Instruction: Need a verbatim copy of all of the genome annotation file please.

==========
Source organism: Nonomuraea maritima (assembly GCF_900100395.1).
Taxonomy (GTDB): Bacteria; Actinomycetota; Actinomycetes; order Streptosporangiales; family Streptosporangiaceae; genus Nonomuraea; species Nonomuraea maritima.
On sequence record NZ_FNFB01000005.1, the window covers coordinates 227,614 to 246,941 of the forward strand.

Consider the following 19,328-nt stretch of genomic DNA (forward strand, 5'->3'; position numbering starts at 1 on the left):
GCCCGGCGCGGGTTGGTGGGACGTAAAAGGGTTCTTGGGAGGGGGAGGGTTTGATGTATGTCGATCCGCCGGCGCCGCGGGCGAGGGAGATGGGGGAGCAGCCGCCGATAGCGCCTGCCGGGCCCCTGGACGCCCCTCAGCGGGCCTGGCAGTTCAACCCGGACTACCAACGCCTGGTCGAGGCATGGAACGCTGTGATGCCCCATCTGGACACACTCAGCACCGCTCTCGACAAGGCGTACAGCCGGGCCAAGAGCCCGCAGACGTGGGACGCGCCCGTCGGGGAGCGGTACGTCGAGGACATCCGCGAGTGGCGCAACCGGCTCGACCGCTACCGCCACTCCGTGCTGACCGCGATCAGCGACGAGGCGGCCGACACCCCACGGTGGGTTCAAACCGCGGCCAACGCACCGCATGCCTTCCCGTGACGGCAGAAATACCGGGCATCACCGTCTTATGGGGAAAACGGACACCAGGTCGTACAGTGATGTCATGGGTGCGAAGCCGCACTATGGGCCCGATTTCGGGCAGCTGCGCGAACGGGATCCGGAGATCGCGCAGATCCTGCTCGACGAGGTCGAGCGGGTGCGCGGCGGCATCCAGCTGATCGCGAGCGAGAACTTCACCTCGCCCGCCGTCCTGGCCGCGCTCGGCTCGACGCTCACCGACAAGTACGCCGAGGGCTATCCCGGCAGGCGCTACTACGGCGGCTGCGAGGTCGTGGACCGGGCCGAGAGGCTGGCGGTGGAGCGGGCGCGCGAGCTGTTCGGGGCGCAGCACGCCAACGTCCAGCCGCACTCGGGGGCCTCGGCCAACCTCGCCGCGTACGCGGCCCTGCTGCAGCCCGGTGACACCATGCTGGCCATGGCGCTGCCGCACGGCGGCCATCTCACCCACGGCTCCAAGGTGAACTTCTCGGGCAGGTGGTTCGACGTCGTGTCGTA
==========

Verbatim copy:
Source organism: Nonomuraea maritima (assembly GCF_900100395.1).
Taxonomy (GTDB): Bacteria; Actinomycetota; Actinomycetes; order Streptosporangiales; family Streptosporangiaceae; genus Nonomuraea; species Nonomuraea maritima.
On sequence record NZ_FNFB01000005.1, the window covers coordinates 227,614 to 246,941 of the forward strand.

Consider the following 19,328-nt stretch of genomic DNA (forward strand, 5'->3'; position numbering starts at 1 on the left):
GCCCGGCGCGGGTTGGTGGGACGTAAAAGGGTTCTTGGGAGGGGGAGGGTTTGATGTATGTCGATCCGCCGGCGCCGCGGGCGAGGGAGATGGGGGAGCAGCCGCCGATAGCGCCTGCCGGGCCCCTGGACGCCCCTCAGCGGGCCTGGCAGTTCAACCCGGACTACCAACGCCTGGTCGAGGCATGGAACGCTGTGATGCCCCATCTGGACACACTCAGCACCGCTCTCGACAAGGCGTACAGCCGGGCCAAGAGCCCGCAGACGTGGGACGCGCCCGTCGGGGAGCGGTACGTCGAGGACATCCGCGAGTGGCGCAACCGGCTCGACCGCTACCGCCACTCCGTGCTGACCGCGATCAGCGACGAGGCGGCCGACACCCCACGGTGGGTTCAAACCGCGGCCAACGCACCGCATGCCTTCCCGTGACGGCAGAAATACCGGGCATCACCGTCTTATGGGGAAAACGGACACCAGGTCGTACAGTGATGTCATGGGTGCGAAGCCGCACTATGGGCCCGATTTCGGGCAGCTGCGCGAACGGGATCCGGAGATCGCGCAGATCCTGCTCGACGAGGTCGAGCGGGTGCGCGGCGGCATCCAGCTGATCGCGAGCGAGAACTTCACCTCGCCCGCCGTCCTGGCCGCGCTCGGCTCGACGCTCACCGACAAGTACGCCGAGGGCTATCCCGGCAGGCGCTACTACGGCGGCTGCGAGGTCGTGGACCGGGCCGAGAGGCTGGCGGTGGAGCGGGCGCGCGAGCTGTTCGGGGCGCAGCACGCCAACGTCCAGCCGCACTCGGGGGCCTCGGCCAACCTCGCCGCGTACGCGGCCCTGCTGCAGCCCGGTGACACCATGCTGGCCATGGCGCTGCCGCACGGCGGCCATCTCACCCACGGCTCCAAGGTGAACTTCTCGGGCAGGTGGTTCGACGTCGTGTCGTA